Name: Babita Kumari
Discipline (sport): Wrestling
Category:53 kg women's freestyle wrestling
Qualification: Babita qualified for Rio after striking gold at the Asian Olympic Qualifier event in Astana, Kazakhstan.
Strengths: The athlete has shown her mettle in the Commonwealth games, if she shows the same level of performance in the Olympics, she can go beyond the first eight of the event.
Olympic performance: Debut.
Past record (best performances): Babita won the gold medal in the 2014 Commonwealth Games.
She also won a silver medal at the 2010 Commonwealth Games.
She won the bronze medal at the 2012 World Wrestling Championships and the 2013 Asian Wrestling Championships.
While the road to Rio is one of uncertainties for all athletes, for Babita it was a particularly rocky road. Her Olympic dreams were threatened by a temporary suspension imposed on her by United World Wrestling (UWW).
The grappler hadn’t followed proper procedure while officially withdrawing from the 1st World Qualification tournament in Mongolia. According to the Wrestling Federation of India (WFI), she forfeited her bout in the Asian Olympic qualifier event in order to, “conserve energy for the last qualifying event.” While it seemed like the disciplinary committee at WFI wouldn’t pay heed to her Olympic chances, she was finally pardoned and left off with a warning by the committee. She was forgiven as she was a 'first time offender'.
Even her qualifying before the whole forfeiting fiasco was steeped in controversy. Babita qualified for Rio after Mongolian wrestler Sumiya Erdenechimeg failed a dope test in the Asian qualifiers, where she had beaten Babita in the semi-finals. The drug that lead to Sumiya’s ban, meldonium, was the same drug that Sharapova was suspended for. The World Anti-Doping Agency (WADA) went on to reinstate Sumiya after a rule change, clearing her passage to the Olympics.
This threatened Babita’s spot at Rio. There was immense social media outrage over the possibility that the spot that Babita earned could be taken away due to this rule confusion. But the UWW finally confirmed on 9 July that all countries previously granted Olympic spots will not be impacted by the latest adjustment, according to a report by The Indian Express.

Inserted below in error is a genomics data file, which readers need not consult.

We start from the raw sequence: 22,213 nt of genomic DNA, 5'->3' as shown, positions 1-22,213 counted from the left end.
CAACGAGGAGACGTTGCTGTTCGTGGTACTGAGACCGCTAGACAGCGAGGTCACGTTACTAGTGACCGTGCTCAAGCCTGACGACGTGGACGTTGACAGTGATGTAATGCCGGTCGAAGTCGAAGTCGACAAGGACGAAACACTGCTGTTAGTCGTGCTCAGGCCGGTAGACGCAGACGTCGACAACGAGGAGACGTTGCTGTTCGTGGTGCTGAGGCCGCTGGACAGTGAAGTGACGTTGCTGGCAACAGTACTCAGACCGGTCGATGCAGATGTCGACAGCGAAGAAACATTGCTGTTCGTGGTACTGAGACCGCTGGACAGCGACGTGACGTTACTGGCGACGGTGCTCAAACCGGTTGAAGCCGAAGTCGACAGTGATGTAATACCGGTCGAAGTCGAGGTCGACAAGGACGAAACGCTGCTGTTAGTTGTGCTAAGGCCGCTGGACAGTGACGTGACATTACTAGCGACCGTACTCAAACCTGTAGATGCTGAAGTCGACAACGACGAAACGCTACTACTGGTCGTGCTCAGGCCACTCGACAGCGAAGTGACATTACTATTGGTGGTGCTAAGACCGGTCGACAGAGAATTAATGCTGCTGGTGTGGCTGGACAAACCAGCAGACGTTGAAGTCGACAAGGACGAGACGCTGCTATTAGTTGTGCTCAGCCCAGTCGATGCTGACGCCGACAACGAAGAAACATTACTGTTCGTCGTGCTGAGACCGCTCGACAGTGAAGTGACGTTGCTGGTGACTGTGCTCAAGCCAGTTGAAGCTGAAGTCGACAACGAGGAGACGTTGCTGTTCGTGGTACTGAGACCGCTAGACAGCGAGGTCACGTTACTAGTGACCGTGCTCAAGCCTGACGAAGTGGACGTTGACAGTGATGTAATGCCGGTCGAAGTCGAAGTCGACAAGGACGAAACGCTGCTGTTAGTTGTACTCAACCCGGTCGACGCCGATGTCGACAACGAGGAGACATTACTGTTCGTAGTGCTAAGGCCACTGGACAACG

But Babita hasn’t just faced adversities inside the wrestling world; she had to deal with setbacks in the non-sporting world too. Babita’s journey into wrestling began, when her father, a wrestler himself, dreamt of his daughters pursuing the competitive sport as well. But the conservative Bhiwani district in Haryana back in those days felt that it was a taboo for girls to wrestle. Mahavir Singh was ridiculed and ostracized for his efforts, but he shut down all his critics once the sisters started winning international tournaments. It’s no surprise that director Nitesh Tiwari and Bollywood actor Aamir Khan have decided to bring this inspiring story to the big screen with their new movie Dangal.
The grappler has now learnt from all her obstacles and is ready for Rio. She has had consistently strong performances in the Commonwealth games of the past, and hopes to translate those strengths to Rio. She has been following the footsteps of her elder sister Geeta Phogat, who also happens to have won India's first ever gold medal in women's wrestling.
Her cousin Vinesh Phogat will also be gunning for a medal this year in the 48kg women’s freestyle wrestling tournament. Not just her own family, even the wrestling fraternity in India has been doing well this Olympic season. This is the first time that India will be represented in all three formats - men's freestyle, female wrestling and Greco-Roman - at the Olympics. Will Babita’s hard work pay off and help bring the spotlight on the wrestling community in India? One thing is for sure, if she attains victory, it will be well deserved.
With inputs from agencies